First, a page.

In the remake, Lennon's major chords are turned minor, the uplifting vocals now seem desperate and depraved, and the optimism, so present in the original, slowly corrodes with each foreboding strike of the piano's keys. The accompanying strings add an element of immediacy to the song, suggesting the ominous, chaotic nature of modern society and Lennon's decaying dream. As rock journalist Amy Sciaretto put it "Only APC could take a song with such a defined message, then make it sound so dark and droning, not to mention more than a little foreboding." If Lennon's version is a hypothetical elixir for a utopian state, A Perfect Circle's is a malignant tumor spreading throughout the body of the earth.


After years of working on the song, Leonard Cohen finally released the consummate track of his illustrious career on 1984's Various Positions. The story goes that Cohen originally penned over 80 verses to the song before finally settling on the six that we know today (although he rarely used the same collection of verses when performing the track live). A song so rich with linguistic dexterity, "Hallelujah" is always near the top of any "greatest songs" list.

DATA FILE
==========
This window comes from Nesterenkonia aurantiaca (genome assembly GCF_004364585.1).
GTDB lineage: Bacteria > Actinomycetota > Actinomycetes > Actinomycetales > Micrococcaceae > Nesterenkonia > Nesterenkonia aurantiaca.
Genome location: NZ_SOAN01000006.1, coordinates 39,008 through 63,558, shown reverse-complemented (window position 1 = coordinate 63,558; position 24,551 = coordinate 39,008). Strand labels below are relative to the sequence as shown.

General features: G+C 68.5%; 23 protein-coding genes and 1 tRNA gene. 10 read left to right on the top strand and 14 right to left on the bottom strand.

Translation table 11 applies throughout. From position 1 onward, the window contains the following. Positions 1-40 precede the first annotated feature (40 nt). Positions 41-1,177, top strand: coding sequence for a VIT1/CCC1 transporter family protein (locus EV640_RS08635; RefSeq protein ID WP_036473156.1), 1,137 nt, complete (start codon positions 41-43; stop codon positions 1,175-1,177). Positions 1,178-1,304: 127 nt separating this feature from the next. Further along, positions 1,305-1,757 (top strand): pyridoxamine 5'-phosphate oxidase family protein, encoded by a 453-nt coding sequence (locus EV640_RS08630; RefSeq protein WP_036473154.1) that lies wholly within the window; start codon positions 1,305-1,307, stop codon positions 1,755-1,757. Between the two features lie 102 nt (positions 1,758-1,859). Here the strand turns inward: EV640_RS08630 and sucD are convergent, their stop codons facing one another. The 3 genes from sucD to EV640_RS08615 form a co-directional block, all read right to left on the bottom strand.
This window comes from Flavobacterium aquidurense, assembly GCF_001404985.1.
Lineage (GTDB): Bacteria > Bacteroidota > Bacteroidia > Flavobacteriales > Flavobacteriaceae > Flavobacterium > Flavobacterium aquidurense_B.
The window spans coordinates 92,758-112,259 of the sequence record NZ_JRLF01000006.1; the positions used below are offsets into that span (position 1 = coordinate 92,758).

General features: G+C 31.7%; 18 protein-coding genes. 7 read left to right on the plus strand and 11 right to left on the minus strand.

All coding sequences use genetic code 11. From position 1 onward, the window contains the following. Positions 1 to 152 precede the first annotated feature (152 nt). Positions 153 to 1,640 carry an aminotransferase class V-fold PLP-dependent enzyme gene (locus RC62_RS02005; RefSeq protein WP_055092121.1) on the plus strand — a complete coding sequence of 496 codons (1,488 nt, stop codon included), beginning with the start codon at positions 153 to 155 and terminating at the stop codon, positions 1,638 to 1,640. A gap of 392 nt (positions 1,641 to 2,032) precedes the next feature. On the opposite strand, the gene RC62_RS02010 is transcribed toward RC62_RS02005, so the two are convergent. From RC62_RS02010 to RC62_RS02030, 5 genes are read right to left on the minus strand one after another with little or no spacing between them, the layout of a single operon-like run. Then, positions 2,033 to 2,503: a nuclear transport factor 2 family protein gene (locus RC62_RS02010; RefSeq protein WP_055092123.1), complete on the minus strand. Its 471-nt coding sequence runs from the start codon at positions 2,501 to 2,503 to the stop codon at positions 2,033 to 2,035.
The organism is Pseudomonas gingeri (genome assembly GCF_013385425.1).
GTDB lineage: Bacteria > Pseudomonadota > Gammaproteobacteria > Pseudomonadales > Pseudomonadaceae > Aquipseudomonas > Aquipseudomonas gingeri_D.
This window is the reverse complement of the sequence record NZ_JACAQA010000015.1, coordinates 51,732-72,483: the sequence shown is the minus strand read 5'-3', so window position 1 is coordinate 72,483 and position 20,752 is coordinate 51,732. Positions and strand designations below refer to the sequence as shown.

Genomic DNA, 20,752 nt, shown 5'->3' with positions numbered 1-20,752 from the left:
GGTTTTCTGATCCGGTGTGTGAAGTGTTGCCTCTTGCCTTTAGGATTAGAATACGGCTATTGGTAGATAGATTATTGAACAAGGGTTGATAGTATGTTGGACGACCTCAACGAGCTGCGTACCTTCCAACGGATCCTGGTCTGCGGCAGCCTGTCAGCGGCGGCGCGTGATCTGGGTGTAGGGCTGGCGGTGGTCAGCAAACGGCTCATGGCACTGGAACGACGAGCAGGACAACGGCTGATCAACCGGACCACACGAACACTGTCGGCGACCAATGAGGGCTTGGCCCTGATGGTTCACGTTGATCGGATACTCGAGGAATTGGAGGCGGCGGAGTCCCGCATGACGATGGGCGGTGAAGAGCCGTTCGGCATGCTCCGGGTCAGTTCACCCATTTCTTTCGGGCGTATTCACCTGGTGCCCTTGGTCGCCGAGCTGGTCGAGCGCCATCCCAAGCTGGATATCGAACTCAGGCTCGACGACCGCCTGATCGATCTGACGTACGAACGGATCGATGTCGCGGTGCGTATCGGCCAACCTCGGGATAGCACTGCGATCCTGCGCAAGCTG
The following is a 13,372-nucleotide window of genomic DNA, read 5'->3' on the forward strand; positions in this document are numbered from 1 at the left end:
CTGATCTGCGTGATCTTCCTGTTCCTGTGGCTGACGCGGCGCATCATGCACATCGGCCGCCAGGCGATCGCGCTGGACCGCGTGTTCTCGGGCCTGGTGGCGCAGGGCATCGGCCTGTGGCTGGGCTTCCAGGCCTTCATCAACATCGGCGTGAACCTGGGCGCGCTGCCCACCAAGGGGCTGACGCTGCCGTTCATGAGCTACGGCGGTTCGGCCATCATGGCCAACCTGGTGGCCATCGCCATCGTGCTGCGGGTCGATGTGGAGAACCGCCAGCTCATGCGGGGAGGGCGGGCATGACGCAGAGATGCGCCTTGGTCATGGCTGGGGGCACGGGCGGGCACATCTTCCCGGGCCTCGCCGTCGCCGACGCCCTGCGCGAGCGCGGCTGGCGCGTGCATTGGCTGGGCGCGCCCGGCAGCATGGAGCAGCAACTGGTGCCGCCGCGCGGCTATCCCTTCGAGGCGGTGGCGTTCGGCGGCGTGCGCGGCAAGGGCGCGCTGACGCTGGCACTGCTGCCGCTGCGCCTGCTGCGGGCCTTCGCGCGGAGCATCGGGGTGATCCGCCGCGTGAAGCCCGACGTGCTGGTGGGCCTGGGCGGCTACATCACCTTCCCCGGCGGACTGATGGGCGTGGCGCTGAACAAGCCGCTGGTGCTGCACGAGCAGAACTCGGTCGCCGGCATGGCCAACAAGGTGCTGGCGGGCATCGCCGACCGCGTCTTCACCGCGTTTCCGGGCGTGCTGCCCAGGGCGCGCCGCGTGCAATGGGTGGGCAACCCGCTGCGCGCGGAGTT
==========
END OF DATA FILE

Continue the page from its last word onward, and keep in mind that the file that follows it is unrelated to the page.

In an article chronicling the history of the song, Elisa Bray quotes Cohen as saying of the song: "The song explains that many kinds of hallelujahs do exist, and all the perfect and broken hallelujahs have an equal value. It's a desire to affirm my life, not in some formal religious way, but with enthusiasm..." This sentiment seems all the more appropriate when the actual lyrical content is taken into account. Cohen basically wrote a song encompassing the entire spectrum of human emotion and Western society. Conflicting themes such as God and evil, sex and loss, injustice and revenge, despair and joy, and failure and success have allowed for the song to stay current and will probably continue to do so until the end of time.

Vitruvian Man

Whatever Cohen felt about the song personally, hundreds of artists have added their own unique spin on the tune over the last 30 years or so. Most notably, Jeff Buckley produced a remake for his 1994 album, Grace, that was inspired on John Kale's (Velvet Underground) version.